f.appendChild(hidden);
    }
    So you have an array of hidden fields, each containing the comma-delimited purchased data.

  • #11
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    Thanks. the wddx solutions appears to be a 'clean' solution.

    Glenn: What wouls be the exact code on the other side to retrieve the data? How will I know how many items are coming across? Its Monday morning and Im a but fuzzy so I just dont get it!

  • #12
    Supreme Master coder! glenngv's Avatar
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    I don't know CF but as any other server-side languages, if the fields have the same name, you retrieve it as an array. Then you split each item to form another array.

  • #13
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    In ColdFusion, fields with the same name are submitted as a comma-delimited list. You'll be just fine if you have no commas in the values in the list; that's what you'll have to watch out for, and that's why WDDX may be the best solution.

    CF has list operation functions and tags, such as ListLen(aList), ListGetAt(aList, pos), and <cfloop list="#aList#" index="item"></cfloop>, which make this kind of thing handy; however, you really have to protect against commas in your value strings.

  • #14
    Supreme Master coder! glenngv's Avatar
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    Code:
    var f=document.forms["myForm"];
    for (var i=0; i<arr.length; i++) {
        var hidden=document.createElement("INPUT");
        hidden.type="hidden";
        hidden.name="myValues";
        hidden.value=arr[ i ].date + "|" + arr[ i ].time + "|" + arr[ i ].customerid + "|" + arr[ i ].itemcode  + "|" + arr[ i ].price  + "|" + arr[ i ].quantity;
        f.appendChild(hidden);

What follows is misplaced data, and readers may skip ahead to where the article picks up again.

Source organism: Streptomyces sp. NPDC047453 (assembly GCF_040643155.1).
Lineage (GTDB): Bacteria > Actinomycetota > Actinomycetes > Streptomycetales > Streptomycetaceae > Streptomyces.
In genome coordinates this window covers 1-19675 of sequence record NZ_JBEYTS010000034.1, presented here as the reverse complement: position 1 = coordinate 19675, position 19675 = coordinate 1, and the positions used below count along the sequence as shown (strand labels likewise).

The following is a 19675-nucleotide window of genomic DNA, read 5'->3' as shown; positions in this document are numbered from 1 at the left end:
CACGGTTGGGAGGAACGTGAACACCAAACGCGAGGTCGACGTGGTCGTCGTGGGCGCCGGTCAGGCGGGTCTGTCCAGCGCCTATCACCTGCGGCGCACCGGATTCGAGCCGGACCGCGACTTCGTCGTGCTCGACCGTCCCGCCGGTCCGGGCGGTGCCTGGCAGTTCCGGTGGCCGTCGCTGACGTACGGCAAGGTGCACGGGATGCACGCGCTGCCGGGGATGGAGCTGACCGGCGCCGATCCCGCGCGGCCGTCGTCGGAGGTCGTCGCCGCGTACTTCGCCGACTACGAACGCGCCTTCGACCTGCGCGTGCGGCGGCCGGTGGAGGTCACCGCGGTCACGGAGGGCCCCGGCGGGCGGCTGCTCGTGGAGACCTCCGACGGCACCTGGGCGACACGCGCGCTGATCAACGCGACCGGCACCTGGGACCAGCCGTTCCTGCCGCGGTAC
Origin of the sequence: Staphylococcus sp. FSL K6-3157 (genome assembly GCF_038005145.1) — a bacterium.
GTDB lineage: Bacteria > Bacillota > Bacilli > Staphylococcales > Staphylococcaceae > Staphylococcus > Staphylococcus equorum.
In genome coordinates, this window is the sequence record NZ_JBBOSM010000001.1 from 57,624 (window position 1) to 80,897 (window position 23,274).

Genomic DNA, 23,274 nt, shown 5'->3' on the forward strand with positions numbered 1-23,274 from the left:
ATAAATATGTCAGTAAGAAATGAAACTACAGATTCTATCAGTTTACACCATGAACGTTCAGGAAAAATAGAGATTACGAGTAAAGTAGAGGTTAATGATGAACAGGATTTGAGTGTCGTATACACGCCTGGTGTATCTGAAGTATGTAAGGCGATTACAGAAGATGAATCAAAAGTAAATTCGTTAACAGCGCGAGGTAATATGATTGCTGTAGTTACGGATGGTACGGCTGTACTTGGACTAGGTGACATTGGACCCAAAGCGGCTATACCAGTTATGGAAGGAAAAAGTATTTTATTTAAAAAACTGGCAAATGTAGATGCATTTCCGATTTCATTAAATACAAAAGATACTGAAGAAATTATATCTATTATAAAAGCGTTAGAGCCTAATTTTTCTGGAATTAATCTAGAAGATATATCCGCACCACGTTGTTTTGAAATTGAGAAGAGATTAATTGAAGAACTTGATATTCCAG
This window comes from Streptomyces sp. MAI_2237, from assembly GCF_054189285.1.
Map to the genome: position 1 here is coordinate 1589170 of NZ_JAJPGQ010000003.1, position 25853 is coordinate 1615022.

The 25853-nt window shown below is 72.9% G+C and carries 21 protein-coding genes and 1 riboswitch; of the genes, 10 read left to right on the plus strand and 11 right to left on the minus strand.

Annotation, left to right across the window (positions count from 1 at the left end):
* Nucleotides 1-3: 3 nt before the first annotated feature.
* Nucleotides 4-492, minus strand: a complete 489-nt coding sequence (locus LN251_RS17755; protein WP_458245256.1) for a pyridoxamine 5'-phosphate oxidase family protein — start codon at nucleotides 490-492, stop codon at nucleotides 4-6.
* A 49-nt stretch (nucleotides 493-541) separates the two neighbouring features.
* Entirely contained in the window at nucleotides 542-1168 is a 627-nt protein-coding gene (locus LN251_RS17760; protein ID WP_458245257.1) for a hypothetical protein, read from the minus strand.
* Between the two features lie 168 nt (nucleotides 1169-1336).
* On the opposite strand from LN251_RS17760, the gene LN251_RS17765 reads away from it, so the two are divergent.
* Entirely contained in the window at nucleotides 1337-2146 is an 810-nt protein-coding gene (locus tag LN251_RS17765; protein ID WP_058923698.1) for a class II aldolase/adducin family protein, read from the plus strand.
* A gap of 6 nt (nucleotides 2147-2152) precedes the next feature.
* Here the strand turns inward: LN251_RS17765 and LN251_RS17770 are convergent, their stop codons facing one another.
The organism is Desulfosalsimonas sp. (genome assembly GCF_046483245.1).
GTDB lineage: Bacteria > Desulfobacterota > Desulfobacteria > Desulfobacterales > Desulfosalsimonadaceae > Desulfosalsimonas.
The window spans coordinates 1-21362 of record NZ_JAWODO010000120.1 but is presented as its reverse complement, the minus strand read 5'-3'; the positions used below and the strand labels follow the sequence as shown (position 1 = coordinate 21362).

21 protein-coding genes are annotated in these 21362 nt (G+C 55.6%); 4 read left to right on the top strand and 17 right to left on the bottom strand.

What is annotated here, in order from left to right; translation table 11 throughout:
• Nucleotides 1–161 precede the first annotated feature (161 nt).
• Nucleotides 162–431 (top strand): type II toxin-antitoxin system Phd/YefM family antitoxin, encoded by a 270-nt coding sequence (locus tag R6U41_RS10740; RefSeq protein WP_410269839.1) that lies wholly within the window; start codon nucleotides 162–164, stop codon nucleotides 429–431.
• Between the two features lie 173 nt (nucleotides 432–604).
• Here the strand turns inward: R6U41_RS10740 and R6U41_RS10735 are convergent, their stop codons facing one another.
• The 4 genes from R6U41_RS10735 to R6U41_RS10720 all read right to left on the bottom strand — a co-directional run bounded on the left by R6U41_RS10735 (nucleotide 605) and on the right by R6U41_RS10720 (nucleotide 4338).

}
    I change the delimiter from comma to pipe in each of the hidden field's value. As you can see in the type of data (date, time, customerid, itemcode, price, quantity), I don't think that there could be pipe in them. So I think that would be fine. A sample output in the server would be:

    01/14/2004|09:17 AM|123456|ABC123|1000.50|2,01/14/2004|09:17 AM|123456|ABC123|1000.50|2,01/14/2004|09:17 AM|123456|ABC123|1000.50|2

    But as Choopernickel said, WDDX may be the best solution.

  • #15
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    To continue on glenn's solution, you can transform all pipes and commas in the values to unicode:
    Code:
    function filter(str) {
        return new String(str).replace(
            /\,/g, escape(",")).replace(
            /\|/g, escape("|"));
    }
    
    var f=document.forms["myForm"];
    for (var i=0; i<arr.length; i++) {
        var hidden=document.createElement("INPUT");
        hidden.type="hidden";
        hidden.name="myValues";
        hidden.value=
            filter(arr[ i ].date) + "|"
            + filter(arr[ i ].time) + "|"
            + filter(arr[ i ].customerid) + "|"
            + filter(arr[ i ].itemcode)  + "|"
            + filter(arr[ i ].price)  + "|"
            + filter(arr[ i ].quantity);
        f.appendChild(hidden);
    }
    If there is a simple way to bring unicode values back, using only escape instead of filter is enough. This would change other characters into unicode as well.
    /Daniel